Lendlease plan for 52-storey Strathfield tower rejected


High-rise developments will be limited to Sydney’s official Koreatown, not its more popular suburban counterpart after the council knocked back Lendlease’s 52-storey proposal. Picture: NCA NewsWire / Adam Yip

Lendlease will put up for sale some of its non-core investments in Sydney’s inner west after the developer pulled the pin on an ambitious proposal to develop for a high-rise tower by a local train station.

Strathfield, a popular interchange area located 14km from the Sydney CBD, which is known colloquially at Little Korea or “Stratty”, was set to see a 52-storey mixed use property rise at Strathfield Square.

The development, one of several to be proposed over the past few decades along Strathfield’s main strip, received heavy criticism from locals.

Lendease development managing director Tom Mackellar on Wednesday confirmed the company was now looking to focus on its key assets.

“Lendlease withdrew its planning proposal for 5 Strathfield Square following feedback from Council,” he said.

“We are now divesting this site, in line with our strategy to divest non-core assets and recycle capital for new developments.”

Strathfield Mayor Matthew Blackmore last month delivered an update on the tower, commenting that suggestions from council were not followed by the developer.

“The proposal was not supported in principle by many local residents for several reasons, including the tower height, the loss of council’s carpark, the loss of bus bays, a lack of parking within the development and massive overshadowing of our local streets,” he said.

It’s understood that while the proposal was put forward publicly, it was not formally submitted to council.

Lendlease had proposed a primarily residential development, which included a three-storey podium with retail on ground level, residential amenities on the first floor and communal open space on second floor.

The development proposed apartments to be built on levels four to 50, with an open garden on level 51.

It would have fronted a new bus interchange with the building cornering 5 Churchill Ave, 2-5 Strathfield Square, and 4-18 Albert Rd. A bicycle hub was also proposed on Albert Rd.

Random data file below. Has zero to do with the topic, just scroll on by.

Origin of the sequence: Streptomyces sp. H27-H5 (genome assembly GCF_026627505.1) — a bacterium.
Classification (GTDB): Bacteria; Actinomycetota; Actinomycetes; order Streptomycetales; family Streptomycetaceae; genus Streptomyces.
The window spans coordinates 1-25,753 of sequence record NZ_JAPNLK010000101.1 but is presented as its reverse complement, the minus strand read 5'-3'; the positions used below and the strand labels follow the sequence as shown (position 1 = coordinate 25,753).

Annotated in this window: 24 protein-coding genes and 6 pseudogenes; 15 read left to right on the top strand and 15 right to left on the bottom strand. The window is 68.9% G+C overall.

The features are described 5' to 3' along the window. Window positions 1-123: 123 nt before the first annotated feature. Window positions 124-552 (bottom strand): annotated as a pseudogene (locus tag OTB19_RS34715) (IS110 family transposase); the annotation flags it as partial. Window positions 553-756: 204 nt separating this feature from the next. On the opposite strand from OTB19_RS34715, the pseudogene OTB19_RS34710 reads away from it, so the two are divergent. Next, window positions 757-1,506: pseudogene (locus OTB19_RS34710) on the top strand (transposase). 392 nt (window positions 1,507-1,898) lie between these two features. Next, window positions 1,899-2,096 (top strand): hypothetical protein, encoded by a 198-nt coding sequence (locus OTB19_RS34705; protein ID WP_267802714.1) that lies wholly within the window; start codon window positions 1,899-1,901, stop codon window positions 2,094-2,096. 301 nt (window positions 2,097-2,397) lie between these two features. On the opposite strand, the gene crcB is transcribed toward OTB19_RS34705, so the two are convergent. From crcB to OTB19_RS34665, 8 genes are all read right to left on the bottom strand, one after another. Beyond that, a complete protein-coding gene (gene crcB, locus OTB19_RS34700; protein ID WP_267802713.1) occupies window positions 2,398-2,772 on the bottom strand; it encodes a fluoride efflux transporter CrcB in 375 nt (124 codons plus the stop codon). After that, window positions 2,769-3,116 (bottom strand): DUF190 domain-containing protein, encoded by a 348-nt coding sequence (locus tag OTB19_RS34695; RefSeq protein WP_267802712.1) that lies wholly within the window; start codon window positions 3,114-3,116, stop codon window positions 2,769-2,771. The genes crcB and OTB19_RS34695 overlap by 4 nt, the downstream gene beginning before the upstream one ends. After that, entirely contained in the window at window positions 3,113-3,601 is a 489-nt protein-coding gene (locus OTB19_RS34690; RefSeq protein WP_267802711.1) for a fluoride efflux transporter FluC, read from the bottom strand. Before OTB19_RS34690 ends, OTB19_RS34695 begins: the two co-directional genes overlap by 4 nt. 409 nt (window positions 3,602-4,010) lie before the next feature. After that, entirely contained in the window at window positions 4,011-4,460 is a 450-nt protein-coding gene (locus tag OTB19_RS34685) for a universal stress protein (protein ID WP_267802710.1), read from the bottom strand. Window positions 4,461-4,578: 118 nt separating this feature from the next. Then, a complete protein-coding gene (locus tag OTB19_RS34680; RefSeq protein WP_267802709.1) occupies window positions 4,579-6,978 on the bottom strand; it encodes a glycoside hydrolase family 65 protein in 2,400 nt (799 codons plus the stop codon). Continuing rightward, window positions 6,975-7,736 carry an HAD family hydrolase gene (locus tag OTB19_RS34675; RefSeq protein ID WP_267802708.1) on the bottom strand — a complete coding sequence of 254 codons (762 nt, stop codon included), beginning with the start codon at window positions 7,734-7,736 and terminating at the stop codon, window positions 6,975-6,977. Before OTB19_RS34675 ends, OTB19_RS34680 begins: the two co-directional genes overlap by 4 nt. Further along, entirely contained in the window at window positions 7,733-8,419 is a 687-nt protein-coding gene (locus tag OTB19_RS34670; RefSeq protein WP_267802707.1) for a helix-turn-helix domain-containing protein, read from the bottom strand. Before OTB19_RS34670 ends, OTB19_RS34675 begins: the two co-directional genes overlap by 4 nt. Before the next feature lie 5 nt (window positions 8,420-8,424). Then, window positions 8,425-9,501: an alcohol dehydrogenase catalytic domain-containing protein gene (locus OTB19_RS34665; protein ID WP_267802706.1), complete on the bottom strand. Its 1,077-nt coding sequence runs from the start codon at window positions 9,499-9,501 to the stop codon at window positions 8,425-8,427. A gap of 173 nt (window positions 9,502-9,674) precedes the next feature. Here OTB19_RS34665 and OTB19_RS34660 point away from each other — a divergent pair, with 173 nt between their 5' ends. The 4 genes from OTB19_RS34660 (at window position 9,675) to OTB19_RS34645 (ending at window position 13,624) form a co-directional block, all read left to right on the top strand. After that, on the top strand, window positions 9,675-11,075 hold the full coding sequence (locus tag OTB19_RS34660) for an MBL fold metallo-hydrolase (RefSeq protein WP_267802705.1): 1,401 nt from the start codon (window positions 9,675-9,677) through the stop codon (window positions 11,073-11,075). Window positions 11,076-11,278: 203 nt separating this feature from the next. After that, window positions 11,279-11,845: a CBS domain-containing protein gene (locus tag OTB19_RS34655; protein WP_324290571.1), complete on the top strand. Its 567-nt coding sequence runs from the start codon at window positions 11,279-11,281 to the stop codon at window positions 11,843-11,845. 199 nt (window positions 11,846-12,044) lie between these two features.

It would have occupied three existing propertys already owned by Lendlease on the corner of Albert Rd and The Boulevard, which are tenanted by real estate agent LJ Hooker, cafe The Smelly Cheesekcake and popular new bar and eatery The Zodiac. The development would have also overtaken a 55-car council-owned carpark opposite Strathfield Plaza.

The Lendlease project was heavily contested by locals including the Strathfield Chamber of Commerce who wrote to NSW Minister for Infrastructure Rob Stokes.

Concern over the development was widely expressed on social media and change.org over loss of council land and the carpark, overshadowing, a reduction in the taxi rank and that it would “opens up Albert Rd and Churchill Ave to two-way traffic”.

Plans to redevelop Strathfield Square have been coming and going for years without successful approval.

In a video posted on YouTube in 2014, former state member for Strathfield Charles Casuscelli presented a future vision of the suburb, which he described as “a better version, a more visionary version of, say, what they’ve been able to achieve at Chatswood” with “a bus rail interchange that actually works”.

A bird’s eye view of Strathfield Square, a public space usually bustling with people during lunch time and evenings.

In Ethos Urban’s project justification, the consultant argued that the development of Strathfield Square would transform the public space and upgrade the current bus interchange to “ensure these benefits are able to be delivered with no financial burden on the NSW government”.

“Doing nothing represents a missed opportunity to revitalise Strathfield Square and provide a higher quality built form that is more commensurate with the intended vision of Strathfield as an important centre in Greater Sydney,” it read.

“This option will not provide additional key residential and active employment floorspace in addition to significant public domain improvements to the benefit of the local community. Doing nothing will realise none of the benefits envisioned by this planning proposal that contribute to the liveability, productivity, and sustainability objectives for the site, and is therefore considered to be inappropriate.”

The council said it was open to future proposals and was establishing a town centre working group, which would assess future development plans with stakeholders.

Mr Mackellar said Lendlease remained interested in Sydney’s inner west but not 5 Strathfield Square.

“The sale of 5 Strathfield Square, Strathfield, forms part of our strategy to divest non-core assets and recycle capital for new developments,” he said.

“Sydney’s inner and middle suburban ring locations remain of interest to us and we are always looking for the right opportunities to add to our pipeline.”